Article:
Thursday, July 3rd, 2008
I’m as sympathetic as the next guy to the idea of a “united” Jerusalem but I love Jews more than I love Arab neighborhoods and meaningless municipal boundaries that have zero historic validity. It’s time to keep those parts of Jerusalem that Jews actually live in and visit, and throw the rest overboard.
What’s the point in having a security fence up and down the West Bank if Israel won’t have one in Jerusalem because Israel is more interested in proving a Zionist point about a united Jerusalem than Israel is in saving Jewish lives?
What’s the logic in not allowing bloodthirsty Palestinians from Nablus to cross a fence but allowing bloodthirsty Palestinians from East Jerusalem to freely cross the street and perpetuate massacres at the Rav Kook yeshiva in March, and now downtown?
“To our regret the attackers do not cease coming up with new ways to strike at the heart of the Jewish people here in Jerusalem,” said Jerusalem Mayor Uri Lupolianski.
Hey, mayor, come up with your own “new ways” of dealing with these attacks before Jerusalem turns into Baghdad. Extend the security wall across the Arab neighborhoods where these last two mass murderers came from, and revoke all work permits from those neighborhoods, giving them the status of Nablus. That’s their de facto status anyway. If any of them have reason to enter Jewish Jerusalem, make them wait for hour after humiliating hour at checkpoints. It ought to be more humiliating to Zionists, after seven years of rockets, murders, maiming and amputations, that Israel doesn’t have a clue how to protect the Jewish people. That’s humiliating. The security fence is a clue. Put it up tomorrow in Arab Jerusalem.
If Israel refuses to protect the Jewish people under its flag, than Israel should be man enough to tell tourists to stay home in America, and not send our children to post-graduation programs in a Jerusalem whose politicians refuse to make a distinction between a Jew and a jihadist.
Now some Honesdale Moshava Zionists may say to me, “Hey pal, you ought to keep quiet because you’re in America.” I say in return, I keep seeing Israelis jump through hoops, risking and losing Jewish lives, because of “pressure from America,” because “what will the world say?” Well, I’m part of the world so I’ll tell Israel what to do just like everybody else.
I can give a pretty good list of American Jews that were murdered in Israel while Israel was worrying about Condi Rice or Madeline Albright. Those dead American Jews give me the right. When Israel completes its transition from a Jewish State to Canaan, I’ll keep quiet. In the meantime, I want to see a wall and I want checkpoints in Jerusalem.
You’re worried about the Arab street? Start worrying about the Jewish street.
Will long and humiliating checkpoints make Palestinians more radical? How could you tell?
And here’s a question for you, dear reader: Why don’t dead Jews in the street make you more radical?
Let me present two witnesses from the left, B’tselem and Haaretz, radicalized by events.
Many of the most leftist columnists love quoting B’tselem, the self-appointed “information center” for the “occupied territories” when it comes to making Israel look bad. Suddenly, no columnists are quoting B’tselem when B’tselem says this about the lastest mass murder:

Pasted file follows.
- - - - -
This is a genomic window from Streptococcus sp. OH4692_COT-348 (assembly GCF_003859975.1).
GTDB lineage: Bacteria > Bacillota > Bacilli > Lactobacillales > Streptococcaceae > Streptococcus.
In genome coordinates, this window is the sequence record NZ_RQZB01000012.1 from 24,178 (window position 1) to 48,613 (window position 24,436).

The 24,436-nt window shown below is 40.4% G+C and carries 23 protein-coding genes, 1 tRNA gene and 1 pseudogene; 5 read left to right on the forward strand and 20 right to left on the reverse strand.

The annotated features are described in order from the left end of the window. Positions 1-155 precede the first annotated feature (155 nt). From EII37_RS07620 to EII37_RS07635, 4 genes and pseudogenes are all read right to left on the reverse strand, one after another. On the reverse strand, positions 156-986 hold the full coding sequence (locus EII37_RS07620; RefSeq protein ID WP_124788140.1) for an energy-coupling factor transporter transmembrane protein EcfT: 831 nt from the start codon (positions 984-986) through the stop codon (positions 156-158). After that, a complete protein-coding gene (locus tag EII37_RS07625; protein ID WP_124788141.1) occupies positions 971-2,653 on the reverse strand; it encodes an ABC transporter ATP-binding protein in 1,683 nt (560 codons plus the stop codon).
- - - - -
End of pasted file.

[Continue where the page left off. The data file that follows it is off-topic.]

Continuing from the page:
“Intentional killing of civilians is a grave breach of international humanitarian law and is considered a war crime that can never be justified, whatever the circumstances may be. The main justification raised by Palestinian organizations for attacks on Israeli civilians is that ‘in the struggle to end foreign occupation and achieve independence, all means are legitimate.’ This argument is baseless and undermines the fundamental principles of international humanitarian law, which requires that civilians remain outside the sphere of hostilities, and therefore stipulates that a distinction must be made between combatants and civilians and that intentional attacks on civilians are prohibited. These rules are part of international customary law and apply to every state, organization, and person. The Palestinian organizations must immediately stop attacks on civilians…. Since the attack was carried out by Palestinians, the Palestinian Authority has the obligation to prosecute the persons responsible for planning and carrying it out.”
And this, from Bradley Burston in the leftist Haaretz: “The attack came after the latest in a series of attempts by groups in the states, some of them atheist/anarchist, some of them Muslim, some of them Jewish, to lobby Protestant churches and respected universities to divest from Caterpillar, because the IDF uses its bulldozers to demolish Palestinian homes.
“I would like to hear them now. Just once. I would like them to divest from terrorism. Not understand it as the natural outgrowth of the crimes of occupation. For once, I would like my sisters and brothers on the left to be every bit as hard on their comrades the Palestinians for taking a bulldozer and crushing Jews, as they are on Israel for bulldozing homes. Write a letter to Ismail Haniyeh, to Mahmoud Zahar, to Sami Anu Zuhri. Protest in your own communities, for once, calling terrorism what it is. Intentional, brutal, premeditated, immoral. Murder.
“What’s a decent person to think when Palestinian groups fall over one another trying to claim the bulldozer attack? … I, for one, would like to ask for proof of what it is that Palestinians really want. I no longer believe that it’s as simple as wanting statehood. This is what I don’t yet want to admit: that for all these years, in 2008 no less than in 1902, what a critical mass of Palestinians want most, perhaps even more than statehood, may be as simple as the vile thrill [of] seeing Jews dead and gone.”
It’s time for another wall in Jerusalem, a lifesaving wall that will be every bit as sacred as that other wall in the Old City.